Definition 2 (Directed graph)
A directed graph G = (V , A) consists of a set of vertices (or nodes) V (G ) a set A(G ) of ordered pairs of vertices, called arcs; e.g. vertices vi , vj , then the arc from vi to vj is denoted by (vi , vj ) or simply (i, j). It may also be convenient to denote the arc by aij .
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Definition 3 (Subgraph)
A subgraph G = (V , E ) of G = (V , E ) is a graph s.t. V ⊆ V , E ⊆ E and every edge in E has both end-vertices in V .

Definition 4 ((Connected) Component)
Two vertices are in the same connected component of an undirected graph G if and only if there exists a path between them.

Definition 5 (k-connected graph)
A connected graph such that deleting any k − 1 vertices (and incident edges) results in a graph that is still connected.

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Definition 6 (Deletion and Contraction)
Let G = (V , E ) be a graph, e ∈ E , v ∈ V . G \ e := (V , E \ {e}) (edge deletion) G \ v := (V \ {v }, e ∈ E | v ∈ e) (vertex deletion) /

G /e := (V \ e + v ∗ , E /e), where (edge contraction) E /e := {f ∈ E | f ∩ e = ∅} ∪ {{u, v ∗ } | {u, w } ∈ E , u ∈ e, w ∈ e} /

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Further definitions
loop An edge {i, i} or arc (i, i) is called loop.

adjacent A node i is adjacent to a node j if {i, j} ∈ E

An edge e1 is adjacent to an edge e2 if their intersection is not empty. An edge e is incident with a node i if i ∈ e.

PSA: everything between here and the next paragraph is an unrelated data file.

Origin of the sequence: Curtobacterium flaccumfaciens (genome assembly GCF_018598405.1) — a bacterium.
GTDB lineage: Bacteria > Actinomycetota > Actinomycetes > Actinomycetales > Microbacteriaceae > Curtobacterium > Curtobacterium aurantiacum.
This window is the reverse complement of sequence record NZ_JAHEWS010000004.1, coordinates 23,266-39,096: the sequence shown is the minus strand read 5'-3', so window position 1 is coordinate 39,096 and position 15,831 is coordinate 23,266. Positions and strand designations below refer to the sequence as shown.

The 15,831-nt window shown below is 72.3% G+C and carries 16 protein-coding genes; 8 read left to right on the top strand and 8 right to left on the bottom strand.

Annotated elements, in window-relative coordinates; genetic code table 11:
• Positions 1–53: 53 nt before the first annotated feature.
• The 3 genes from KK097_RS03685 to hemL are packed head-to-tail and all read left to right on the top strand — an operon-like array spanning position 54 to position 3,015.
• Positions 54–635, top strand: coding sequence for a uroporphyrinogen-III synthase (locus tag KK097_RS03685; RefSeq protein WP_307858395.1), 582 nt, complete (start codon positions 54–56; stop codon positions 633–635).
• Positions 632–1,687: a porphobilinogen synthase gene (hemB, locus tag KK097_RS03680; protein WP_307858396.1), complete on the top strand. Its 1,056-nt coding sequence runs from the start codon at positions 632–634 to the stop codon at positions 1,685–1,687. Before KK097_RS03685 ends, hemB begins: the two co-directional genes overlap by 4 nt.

incident A node i is incident with an edge e if i ∈ e.

Remark: This definitions may be easily generalized to directed graphs. Note, that we will also write v ∈ a, where a = (v , u) to denote adjacency for directed graphs analoguous to the undirected case.

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Definition 7 (Bipartite Graph)
A graph is bipartite if we can find a partition of its vertices into two sets V1 and V2 such that the vertices in V1 as well as in V2 are not mutually adjacent.

Definition 8 (Complete graph)
Each pair of distinct vertices is connected by an edge/arc. Let n = |V |. A complete graph (denoted by Kn ) has exactly n(n − 1)/2 edges/arcs.

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Degree
degree d(v) number of edges incident to v . For directed graphs this can be further divided into: in-degree d − (v ): out-degree d + (v ): number of ingoing arcs number of outgoing arcs